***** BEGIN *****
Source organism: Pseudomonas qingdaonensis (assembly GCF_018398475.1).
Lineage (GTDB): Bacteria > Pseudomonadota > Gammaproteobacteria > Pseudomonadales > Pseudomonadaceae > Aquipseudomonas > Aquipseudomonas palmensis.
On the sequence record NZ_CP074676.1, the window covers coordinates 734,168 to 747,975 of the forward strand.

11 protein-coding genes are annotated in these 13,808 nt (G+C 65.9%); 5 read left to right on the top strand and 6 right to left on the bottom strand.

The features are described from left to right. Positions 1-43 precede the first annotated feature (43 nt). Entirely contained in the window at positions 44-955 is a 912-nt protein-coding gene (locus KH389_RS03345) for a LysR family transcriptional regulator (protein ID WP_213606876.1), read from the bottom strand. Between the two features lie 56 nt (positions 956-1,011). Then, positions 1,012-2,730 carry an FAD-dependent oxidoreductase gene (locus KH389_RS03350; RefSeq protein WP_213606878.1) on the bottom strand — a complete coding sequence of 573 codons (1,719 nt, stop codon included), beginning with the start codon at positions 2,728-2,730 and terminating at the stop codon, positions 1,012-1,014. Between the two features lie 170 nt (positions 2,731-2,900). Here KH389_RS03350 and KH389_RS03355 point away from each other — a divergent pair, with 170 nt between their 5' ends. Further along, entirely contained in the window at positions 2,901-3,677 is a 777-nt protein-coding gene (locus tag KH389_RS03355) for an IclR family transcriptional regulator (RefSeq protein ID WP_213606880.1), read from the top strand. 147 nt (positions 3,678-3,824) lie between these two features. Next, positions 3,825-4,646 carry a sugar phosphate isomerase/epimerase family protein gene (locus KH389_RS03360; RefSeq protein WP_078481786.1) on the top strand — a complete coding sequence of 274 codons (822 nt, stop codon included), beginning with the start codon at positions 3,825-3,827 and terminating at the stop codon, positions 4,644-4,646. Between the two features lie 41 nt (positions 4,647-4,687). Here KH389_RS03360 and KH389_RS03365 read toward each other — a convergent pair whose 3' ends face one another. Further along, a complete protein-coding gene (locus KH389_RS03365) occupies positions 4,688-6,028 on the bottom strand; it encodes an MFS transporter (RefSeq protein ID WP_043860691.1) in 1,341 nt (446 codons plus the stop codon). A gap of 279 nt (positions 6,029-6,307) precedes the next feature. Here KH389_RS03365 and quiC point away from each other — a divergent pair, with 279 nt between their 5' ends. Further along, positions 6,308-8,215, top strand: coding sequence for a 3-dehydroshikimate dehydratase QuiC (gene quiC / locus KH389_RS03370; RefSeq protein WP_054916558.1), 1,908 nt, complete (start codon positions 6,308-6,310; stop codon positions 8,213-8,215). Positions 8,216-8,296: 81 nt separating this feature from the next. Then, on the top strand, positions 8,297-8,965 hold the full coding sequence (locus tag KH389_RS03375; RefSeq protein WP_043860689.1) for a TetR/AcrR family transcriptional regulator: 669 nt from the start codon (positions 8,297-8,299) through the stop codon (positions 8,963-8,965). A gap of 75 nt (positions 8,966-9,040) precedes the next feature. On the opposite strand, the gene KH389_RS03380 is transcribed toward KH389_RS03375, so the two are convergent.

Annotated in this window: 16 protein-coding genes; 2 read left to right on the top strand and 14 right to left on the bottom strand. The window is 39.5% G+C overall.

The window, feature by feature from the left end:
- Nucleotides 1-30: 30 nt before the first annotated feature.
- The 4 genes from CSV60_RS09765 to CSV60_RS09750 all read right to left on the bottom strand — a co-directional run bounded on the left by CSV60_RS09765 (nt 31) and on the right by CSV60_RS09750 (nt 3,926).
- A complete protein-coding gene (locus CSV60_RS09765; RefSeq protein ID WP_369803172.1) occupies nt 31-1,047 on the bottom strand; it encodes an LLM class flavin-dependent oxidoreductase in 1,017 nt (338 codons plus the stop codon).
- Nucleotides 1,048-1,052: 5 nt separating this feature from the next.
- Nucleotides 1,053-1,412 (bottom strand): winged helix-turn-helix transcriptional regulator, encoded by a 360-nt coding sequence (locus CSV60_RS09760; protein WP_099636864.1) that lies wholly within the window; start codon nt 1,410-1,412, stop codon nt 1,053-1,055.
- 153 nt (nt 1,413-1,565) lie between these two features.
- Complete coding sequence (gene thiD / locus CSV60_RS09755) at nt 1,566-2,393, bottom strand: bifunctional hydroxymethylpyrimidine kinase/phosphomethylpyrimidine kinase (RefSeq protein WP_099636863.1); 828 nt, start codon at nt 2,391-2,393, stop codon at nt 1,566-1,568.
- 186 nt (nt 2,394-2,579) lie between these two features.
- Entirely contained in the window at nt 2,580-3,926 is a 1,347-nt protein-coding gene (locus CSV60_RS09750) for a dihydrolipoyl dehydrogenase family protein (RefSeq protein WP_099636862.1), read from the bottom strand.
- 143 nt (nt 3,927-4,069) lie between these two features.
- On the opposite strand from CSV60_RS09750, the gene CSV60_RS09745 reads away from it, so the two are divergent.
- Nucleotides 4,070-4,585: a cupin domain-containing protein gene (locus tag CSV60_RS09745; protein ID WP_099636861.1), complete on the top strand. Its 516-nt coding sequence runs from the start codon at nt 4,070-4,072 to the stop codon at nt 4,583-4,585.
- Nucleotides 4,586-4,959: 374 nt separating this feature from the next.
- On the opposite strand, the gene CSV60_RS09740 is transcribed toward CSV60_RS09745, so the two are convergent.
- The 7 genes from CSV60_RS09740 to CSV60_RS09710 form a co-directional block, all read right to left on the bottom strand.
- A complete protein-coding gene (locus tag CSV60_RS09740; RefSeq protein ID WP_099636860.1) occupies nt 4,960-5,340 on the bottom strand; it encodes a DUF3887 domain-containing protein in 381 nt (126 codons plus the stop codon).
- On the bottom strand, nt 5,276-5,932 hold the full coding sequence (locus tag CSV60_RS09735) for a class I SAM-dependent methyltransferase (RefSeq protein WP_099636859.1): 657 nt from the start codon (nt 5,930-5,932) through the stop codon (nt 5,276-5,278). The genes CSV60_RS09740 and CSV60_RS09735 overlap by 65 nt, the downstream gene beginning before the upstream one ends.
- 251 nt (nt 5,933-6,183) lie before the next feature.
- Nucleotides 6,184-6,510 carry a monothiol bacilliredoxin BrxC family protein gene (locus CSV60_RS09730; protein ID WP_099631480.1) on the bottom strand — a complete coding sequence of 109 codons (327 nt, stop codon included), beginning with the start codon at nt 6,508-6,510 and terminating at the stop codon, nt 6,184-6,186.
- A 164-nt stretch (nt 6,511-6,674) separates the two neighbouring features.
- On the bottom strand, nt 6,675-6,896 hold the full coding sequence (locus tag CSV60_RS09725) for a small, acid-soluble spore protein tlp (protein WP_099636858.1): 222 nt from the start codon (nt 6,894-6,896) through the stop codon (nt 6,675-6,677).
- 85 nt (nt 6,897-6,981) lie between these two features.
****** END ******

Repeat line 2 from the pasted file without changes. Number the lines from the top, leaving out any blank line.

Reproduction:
Lineage (GTDB): Bacteria > Pseudomonadota > Gammaproteobacteria > Pseudomonadales > Pseudomonadaceae > Aquipseudomonas > Aquipseudomonas palmensis.